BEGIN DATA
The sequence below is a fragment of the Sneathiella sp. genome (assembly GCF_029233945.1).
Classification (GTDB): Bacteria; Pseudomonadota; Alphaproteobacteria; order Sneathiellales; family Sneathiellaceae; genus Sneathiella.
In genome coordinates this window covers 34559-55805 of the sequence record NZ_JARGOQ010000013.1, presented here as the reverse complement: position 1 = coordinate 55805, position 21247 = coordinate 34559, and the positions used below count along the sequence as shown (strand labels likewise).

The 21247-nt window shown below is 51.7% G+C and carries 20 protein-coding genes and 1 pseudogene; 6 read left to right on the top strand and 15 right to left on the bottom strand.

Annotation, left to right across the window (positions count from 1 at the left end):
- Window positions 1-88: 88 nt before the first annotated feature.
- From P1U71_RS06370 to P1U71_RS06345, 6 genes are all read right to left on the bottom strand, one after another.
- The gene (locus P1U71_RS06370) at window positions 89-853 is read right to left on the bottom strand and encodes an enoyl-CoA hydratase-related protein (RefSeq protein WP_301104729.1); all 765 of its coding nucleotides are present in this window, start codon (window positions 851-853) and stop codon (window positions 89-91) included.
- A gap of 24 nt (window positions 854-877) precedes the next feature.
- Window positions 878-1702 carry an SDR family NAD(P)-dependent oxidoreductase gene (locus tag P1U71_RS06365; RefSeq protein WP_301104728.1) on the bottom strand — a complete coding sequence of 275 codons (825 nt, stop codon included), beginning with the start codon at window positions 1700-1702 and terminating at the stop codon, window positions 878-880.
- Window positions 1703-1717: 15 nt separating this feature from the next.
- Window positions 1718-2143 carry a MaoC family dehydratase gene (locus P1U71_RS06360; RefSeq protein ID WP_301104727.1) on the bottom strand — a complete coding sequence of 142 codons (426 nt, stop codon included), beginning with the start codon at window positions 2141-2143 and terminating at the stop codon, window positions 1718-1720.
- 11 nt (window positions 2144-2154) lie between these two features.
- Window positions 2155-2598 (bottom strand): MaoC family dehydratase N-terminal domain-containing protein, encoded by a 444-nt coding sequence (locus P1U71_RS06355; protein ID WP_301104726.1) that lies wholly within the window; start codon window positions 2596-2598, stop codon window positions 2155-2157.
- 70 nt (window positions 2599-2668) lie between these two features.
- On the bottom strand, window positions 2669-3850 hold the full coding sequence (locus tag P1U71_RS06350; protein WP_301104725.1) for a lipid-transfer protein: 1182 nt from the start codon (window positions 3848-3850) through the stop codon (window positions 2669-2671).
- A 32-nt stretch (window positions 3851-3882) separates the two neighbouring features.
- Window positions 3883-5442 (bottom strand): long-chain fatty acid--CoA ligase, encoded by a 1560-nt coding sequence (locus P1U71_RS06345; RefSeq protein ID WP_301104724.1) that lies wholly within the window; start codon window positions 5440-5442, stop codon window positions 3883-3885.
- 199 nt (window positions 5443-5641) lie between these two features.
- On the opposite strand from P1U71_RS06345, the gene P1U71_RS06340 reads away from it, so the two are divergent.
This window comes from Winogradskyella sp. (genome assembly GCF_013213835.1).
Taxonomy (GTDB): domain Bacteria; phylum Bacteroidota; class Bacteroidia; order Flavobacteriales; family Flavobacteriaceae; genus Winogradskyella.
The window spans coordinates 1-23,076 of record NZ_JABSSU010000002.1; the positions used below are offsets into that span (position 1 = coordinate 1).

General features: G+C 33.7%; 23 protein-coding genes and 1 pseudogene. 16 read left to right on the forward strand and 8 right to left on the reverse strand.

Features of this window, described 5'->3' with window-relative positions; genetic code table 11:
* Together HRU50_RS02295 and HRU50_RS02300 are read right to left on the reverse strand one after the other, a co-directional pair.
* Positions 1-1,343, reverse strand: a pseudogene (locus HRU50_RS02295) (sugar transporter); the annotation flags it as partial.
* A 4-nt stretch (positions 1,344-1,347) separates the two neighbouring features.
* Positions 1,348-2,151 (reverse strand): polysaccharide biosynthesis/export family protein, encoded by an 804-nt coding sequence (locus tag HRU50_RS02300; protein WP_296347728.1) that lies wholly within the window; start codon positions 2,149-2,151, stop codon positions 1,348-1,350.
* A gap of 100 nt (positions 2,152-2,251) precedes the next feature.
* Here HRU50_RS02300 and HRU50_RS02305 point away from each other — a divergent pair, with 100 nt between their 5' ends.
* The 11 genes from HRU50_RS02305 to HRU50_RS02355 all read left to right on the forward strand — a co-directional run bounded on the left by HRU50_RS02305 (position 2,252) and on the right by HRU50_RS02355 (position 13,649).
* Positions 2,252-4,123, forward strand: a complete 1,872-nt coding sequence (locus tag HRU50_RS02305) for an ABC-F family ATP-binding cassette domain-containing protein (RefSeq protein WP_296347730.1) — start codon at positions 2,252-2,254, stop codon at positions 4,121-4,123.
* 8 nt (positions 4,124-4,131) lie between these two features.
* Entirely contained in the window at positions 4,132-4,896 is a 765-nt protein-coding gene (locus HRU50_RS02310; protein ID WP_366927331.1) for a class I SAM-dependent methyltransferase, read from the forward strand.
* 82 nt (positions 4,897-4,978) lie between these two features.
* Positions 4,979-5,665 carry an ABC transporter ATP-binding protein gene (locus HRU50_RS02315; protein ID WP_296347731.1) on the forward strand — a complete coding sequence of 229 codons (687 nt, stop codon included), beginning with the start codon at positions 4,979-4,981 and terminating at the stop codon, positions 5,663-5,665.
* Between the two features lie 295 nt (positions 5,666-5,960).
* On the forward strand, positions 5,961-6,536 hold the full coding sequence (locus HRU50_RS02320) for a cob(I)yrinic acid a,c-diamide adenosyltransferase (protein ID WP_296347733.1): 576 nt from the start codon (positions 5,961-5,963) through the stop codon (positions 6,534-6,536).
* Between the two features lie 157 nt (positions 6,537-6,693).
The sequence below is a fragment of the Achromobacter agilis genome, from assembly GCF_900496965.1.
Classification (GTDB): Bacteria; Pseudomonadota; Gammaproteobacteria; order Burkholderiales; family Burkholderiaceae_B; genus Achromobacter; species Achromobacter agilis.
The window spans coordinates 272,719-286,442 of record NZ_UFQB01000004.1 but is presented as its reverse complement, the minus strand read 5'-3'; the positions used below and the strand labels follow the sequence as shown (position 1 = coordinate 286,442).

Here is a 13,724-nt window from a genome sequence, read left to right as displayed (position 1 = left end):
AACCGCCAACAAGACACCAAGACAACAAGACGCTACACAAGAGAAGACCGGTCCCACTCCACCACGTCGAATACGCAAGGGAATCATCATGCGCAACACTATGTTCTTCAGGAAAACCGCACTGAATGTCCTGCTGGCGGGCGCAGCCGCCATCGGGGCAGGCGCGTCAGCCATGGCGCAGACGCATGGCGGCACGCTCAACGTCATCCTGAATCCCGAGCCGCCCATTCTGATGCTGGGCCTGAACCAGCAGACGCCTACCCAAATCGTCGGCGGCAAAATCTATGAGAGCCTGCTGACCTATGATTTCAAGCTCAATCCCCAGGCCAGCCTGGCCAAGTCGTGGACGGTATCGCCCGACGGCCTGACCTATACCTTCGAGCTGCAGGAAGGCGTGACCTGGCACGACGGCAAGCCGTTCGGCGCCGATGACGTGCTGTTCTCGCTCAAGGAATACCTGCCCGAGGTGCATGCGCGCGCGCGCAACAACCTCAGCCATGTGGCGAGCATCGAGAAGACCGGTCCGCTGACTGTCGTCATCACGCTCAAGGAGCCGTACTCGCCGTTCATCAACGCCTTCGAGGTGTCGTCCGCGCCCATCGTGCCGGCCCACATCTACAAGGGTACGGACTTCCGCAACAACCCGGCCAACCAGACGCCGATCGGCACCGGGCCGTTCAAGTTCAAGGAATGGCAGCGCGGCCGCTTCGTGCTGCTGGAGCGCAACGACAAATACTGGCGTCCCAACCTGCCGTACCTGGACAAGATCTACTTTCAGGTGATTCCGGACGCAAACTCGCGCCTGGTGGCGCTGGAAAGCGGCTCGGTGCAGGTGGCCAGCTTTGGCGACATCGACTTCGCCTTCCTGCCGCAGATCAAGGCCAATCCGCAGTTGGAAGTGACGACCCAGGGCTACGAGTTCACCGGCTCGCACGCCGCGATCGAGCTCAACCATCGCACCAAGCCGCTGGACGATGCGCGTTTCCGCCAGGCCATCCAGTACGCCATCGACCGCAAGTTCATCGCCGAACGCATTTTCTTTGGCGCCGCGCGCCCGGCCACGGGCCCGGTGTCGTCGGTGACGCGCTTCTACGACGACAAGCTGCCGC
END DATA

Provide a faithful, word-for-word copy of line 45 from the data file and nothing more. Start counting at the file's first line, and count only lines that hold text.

AACCGCCAACAAGACACCAAGACAACAAGACGCTACACAAGAGAAGACCGGTCCCACTCCACCACGTCGAATACGCAAGGGAATCATCATGCGCAACACTATGTTCTTCAGGAAAACCGCACTGAATGTCCTGCTGGCGGGCGCAGCCGCCATCGGGGCAGGCGCGTCAGCCATGGCGCAGACGCATGGCGGCACGCTCAACGTCATCCTGAATCCCGAGCCGCCCATTCTGATGCTGGGCCTGAACCAGCAGACGCCTACCCAAATCGTCGGCGGCAAAATCTATGAGAGCCTGCTGACCTATGATTTCAAGCTCAATCCCCAGGCCAGCCTGGCCAAGTCGTGGACGGTATCGCCCGACGGCCTGACCTATACCTTCGAGCTGCAGGAAGGCGTGACCTGGCACGACGGCAAGCCGTTCGGCGCCGATGACGTGCTGTTCTCGCTCAAGGAATACCTGCCCGAGGTGCATGCGCGCGCGCGCAACAACCTCAGCCATGTGGCGAGCATCGAGAAGACCGGTCCGCTGACTGTCGTCATCACGCTCAAGGAGCCGTACTCGCCGTTCATCAACGCCTTCGAGGTGTCGTCCGCGCCCATCGTGCCGGCCCACATCTACAAGGGTACGGACTTCCGCAACAACCCGGCCAACCAGACGCCGATCGGCACCGGGCCGTTCAAGTTCAAGGAATGGCAGCGCGGCCGCTTCGTGCTGCTGGAGCGCAACGACAAATACTGGCGTCCCAACCTGCCGTACCTGGACAAGATCTACTTTCAGGTGATTCCGGACGCAAACTCGCGCCTGGTGGCGCTGGAAAGCGGCTCGGTGCAGGTGGCCAGCTTTGGCGACATCGACTTCGCCTTCCTGCCGCAGATCAAGGCCAATCCGCAGTTGGAAGTGACGACCCAGGGCTACGAGTTCACCGGCTCGCACGCCGCGATCGAGCTCAACCATCGCACCAAGCCGCTGGACGATGCGCGTTTCCGCCAGGCCATCCAGTACGCCATCGACCGCAAGTTCATCGCCGAACGCATTTTCTTTGGCGCCGCGCGCCCGGCCACGGGCCCGGTGTCGTCGGTGACGCGCTTCTACGACGACAAGCTGCCGC